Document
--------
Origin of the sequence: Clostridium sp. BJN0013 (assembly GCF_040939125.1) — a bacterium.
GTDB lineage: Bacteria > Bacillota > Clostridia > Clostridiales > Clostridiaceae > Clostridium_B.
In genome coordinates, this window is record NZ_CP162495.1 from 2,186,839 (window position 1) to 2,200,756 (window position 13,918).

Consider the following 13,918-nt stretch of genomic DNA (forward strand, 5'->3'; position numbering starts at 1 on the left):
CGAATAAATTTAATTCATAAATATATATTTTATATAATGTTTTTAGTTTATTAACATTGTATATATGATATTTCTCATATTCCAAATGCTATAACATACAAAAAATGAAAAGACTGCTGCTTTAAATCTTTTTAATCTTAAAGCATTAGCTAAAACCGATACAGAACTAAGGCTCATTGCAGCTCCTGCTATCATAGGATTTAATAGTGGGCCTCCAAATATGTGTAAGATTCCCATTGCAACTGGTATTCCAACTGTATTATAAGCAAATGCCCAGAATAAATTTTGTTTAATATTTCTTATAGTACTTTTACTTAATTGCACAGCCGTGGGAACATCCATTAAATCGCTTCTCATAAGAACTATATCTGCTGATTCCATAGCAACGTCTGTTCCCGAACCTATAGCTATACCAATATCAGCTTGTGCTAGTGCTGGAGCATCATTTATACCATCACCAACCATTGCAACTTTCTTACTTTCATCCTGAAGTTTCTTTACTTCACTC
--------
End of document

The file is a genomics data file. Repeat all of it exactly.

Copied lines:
Origin of the sequence: Clostridium sp. BJN0013 (assembly GCF_040939125.1) — a bacterium.
GTDB lineage: Bacteria > Bacillota > Clostridia > Clostridiales > Clostridiaceae > Clostridium_B.
In genome coordinates, this window is record NZ_CP162495.1 from 2,186,839 (window position 1) to 2,200,756 (window position 13,918).

Consider the following 13,918-nt stretch of genomic DNA (forward strand, 5'->3'; position numbering starts at 1 on the left):
CGAATAAATTTAATTCATAAATATATATTTTATATAATGTTTTTAGTTTATTAACATTGTATATATGATATTTCTCATATTCCAAATGCTATAACATACAAAAAATGAAAAGACTGCTGCTTTAAATCTTTTTAATCTTAAAGCATTAGCTAAAACCGATACAGAACTAAGGCTCATTGCAGCTCCTGCTATCATAGGATTTAATAGTGGGCCTCCAAATATGTGTAAGATTCCCATTGCAACTGGTATTCCAACTGTATTATAAGCAAATGCCCAGAATAAATTTTGTTTAATATTTCTTATAGTACTTTTACTTAATTGCACAGCCGTGGGAACATCCATTAAATCGCTTCTCATAAGAACTATATCTGCTGATTCCATAGCAACGTCTGTTCCCGAACCTATAGCTATACCAATATCAGCTTGTGCTAGTGCTGGAGCATCATTTATACCATCACCAACCATTGCAACTTTCTTACTTTCATCCTGAAGTTTCTTTACTTCACTC